5. by   TheCommuter
    Quote from boarderchick
    After not being admitted (much to my dismay) into the RN program I applied for, I have decided to enter an LPN program instead. Just wondering if there are any other LPN's hanging around here. Where do you work? Do you enjoy it? How and in what ways does it differ from an RN? Any advice and info would be fabulous! Thanks!!
    This website has an abundance of LPNs. Please visit us and enjoy some discourse over at the LPN Corner. I have included the link below.

    www.allnurses.com/forums/f99/

    I work at a large nursing home/rehab center, and have been employed at this workplace for approximately 15 months. I spent the first 14 months in LTC (the nursing home unit) before being involuntarily transferred to the acute care rehab unit. I am now starting IVs, operating CPM machines, dressing complicated wounds, passing meds to 15 very sick postsurgical patients, giving many lovenox SQ injections, and dealing with a whole lot of hip replacements, knee replacements, amputations, sacral fractures, shoulder displacements, etc. It is, at times, overwhelming because the patients and family members can be so needy. These people place incredible demands upon you without regarding the fact that you have other patients to care for.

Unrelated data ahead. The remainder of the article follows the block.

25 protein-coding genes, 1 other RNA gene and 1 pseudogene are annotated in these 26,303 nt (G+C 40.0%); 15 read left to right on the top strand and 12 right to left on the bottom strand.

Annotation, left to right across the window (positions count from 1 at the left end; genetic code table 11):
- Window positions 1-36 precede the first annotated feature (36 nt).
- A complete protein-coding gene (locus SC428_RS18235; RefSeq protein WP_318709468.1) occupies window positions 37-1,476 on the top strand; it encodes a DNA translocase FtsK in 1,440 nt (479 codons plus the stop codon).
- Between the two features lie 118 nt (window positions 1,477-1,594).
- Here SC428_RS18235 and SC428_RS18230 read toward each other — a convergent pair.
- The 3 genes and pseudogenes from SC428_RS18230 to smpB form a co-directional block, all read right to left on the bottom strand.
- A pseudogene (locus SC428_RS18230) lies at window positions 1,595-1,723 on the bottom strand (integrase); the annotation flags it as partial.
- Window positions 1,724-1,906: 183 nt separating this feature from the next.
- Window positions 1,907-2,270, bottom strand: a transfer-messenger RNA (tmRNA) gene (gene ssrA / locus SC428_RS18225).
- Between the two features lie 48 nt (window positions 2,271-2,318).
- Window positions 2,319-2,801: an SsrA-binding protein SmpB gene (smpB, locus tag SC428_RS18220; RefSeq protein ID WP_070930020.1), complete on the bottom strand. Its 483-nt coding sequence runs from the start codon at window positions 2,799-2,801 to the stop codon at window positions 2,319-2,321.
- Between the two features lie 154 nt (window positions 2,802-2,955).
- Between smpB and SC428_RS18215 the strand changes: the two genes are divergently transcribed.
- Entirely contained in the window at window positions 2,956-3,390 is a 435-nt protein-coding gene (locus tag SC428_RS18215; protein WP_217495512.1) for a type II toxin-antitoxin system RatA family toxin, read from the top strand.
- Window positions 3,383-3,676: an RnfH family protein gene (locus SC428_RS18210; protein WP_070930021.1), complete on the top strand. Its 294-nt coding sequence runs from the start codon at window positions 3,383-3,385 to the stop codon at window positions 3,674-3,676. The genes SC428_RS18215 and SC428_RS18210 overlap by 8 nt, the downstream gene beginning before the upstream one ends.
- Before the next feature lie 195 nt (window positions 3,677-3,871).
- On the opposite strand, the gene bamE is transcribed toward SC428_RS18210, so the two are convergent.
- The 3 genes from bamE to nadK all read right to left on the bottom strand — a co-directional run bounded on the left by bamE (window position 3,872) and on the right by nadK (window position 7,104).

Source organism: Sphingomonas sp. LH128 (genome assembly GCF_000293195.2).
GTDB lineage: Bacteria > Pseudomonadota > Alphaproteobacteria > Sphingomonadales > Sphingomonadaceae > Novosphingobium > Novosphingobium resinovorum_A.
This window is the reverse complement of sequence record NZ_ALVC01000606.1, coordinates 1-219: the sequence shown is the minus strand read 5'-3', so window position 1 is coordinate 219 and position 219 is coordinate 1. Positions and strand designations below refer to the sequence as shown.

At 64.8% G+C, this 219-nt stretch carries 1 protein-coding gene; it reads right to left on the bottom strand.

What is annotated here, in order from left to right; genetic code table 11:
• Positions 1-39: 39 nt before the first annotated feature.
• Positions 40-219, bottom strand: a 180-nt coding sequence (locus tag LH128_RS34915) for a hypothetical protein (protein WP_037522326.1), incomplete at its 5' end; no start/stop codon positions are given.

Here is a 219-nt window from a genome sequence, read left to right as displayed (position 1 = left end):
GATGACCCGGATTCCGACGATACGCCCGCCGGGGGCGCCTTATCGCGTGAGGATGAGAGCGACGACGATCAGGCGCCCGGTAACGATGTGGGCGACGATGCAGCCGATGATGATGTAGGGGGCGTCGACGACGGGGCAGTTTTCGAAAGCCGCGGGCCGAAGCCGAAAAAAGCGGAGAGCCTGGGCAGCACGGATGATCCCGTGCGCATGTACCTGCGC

6. by   TazziRN
    Welcome to the zoo! You're gonna love it here!
  7. by   niteshiftlvn07
    Sorry BerryHappy, but lpn's/lvn's aren't "nurses lite", there just NURSES to me!!

    I also started off going to a bsn program. After 2 yrs of prerequisites and 3 attempts at trying to get into the nursing program, I decided to get the lvn license. I 'm glad I did because I achieved my goal of becoming a nurse. I plan on entering an lvn-rn transition program and I believe being an lvn will be an advantage!!!:spin:
  8. by   Cmariehart
    Welcome to the jungle... I'm an LPN work in an LTCF... There are days that are great and then there are days that suck... Just keep your head on straight and remember to keep caffeine and cookies on hand they help every bad situation!!
  9. by   Cmariehart
    Nurses' Lite???? Seriously are you kidding me???? There are no RN's on my unit and I do just as much work as an RN does!!!!! So you can take your nurses' lite idea somewhere else because it's insane.... LPN and RN both have nurse in the title...